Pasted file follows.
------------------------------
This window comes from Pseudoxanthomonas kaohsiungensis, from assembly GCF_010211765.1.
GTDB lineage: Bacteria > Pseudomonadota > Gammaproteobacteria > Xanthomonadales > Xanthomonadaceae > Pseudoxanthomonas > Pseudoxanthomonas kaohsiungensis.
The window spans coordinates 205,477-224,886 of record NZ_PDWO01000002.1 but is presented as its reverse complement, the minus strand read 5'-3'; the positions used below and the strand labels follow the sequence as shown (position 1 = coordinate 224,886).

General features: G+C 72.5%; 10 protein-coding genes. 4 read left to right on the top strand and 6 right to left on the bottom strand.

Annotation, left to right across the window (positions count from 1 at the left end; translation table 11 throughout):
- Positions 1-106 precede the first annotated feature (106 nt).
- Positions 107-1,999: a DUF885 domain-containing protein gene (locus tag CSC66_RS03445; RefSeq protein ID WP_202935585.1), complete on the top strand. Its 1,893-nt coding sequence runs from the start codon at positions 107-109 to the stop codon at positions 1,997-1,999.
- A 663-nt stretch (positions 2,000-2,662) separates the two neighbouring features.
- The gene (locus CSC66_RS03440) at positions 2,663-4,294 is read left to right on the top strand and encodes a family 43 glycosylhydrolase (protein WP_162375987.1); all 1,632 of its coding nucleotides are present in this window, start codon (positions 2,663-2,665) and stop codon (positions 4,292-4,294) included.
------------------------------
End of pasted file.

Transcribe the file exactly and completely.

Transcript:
This window comes from Pseudoxanthomonas kaohsiungensis, from assembly GCF_010211765.1.
GTDB lineage: Bacteria > Pseudomonadota > Gammaproteobacteria > Xanthomonadales > Xanthomonadaceae > Pseudoxanthomonas > Pseudoxanthomonas kaohsiungensis.
The window spans coordinates 205,477-224,886 of record NZ_PDWO01000002.1 but is presented as its reverse complement, the minus strand read 5'-3'; the positions used below and the strand labels follow the sequence as shown (position 1 = coordinate 224,886).

General features: G+C 72.5%; 10 protein-coding genes. 4 read left to right on the top strand and 6 right to left on the bottom strand.

Annotation, left to right across the window (positions count from 1 at the left end; translation table 11 throughout):
- Positions 1-106 precede the first annotated feature (106 nt).
- Positions 107-1,999: a DUF885 domain-containing protein gene (locus tag CSC66_RS03445; RefSeq protein ID WP_202935585.1), complete on the top strand. Its 1,893-nt coding sequence runs from the start codon at positions 107-109 to the stop codon at positions 1,997-1,999.
- A 663-nt stretch (positions 2,000-2,662) separates the two neighbouring features.
- The gene (locus CSC66_RS03440) at positions 2,663-4,294 is read left to right on the top strand and encodes a family 43 glycosylhydrolase (protein WP_162375987.1); all 1,632 of its coding nucleotides are present in this window, start codon (positions 2,663-2,665) and stop codon (positions 4,292-4,294) included.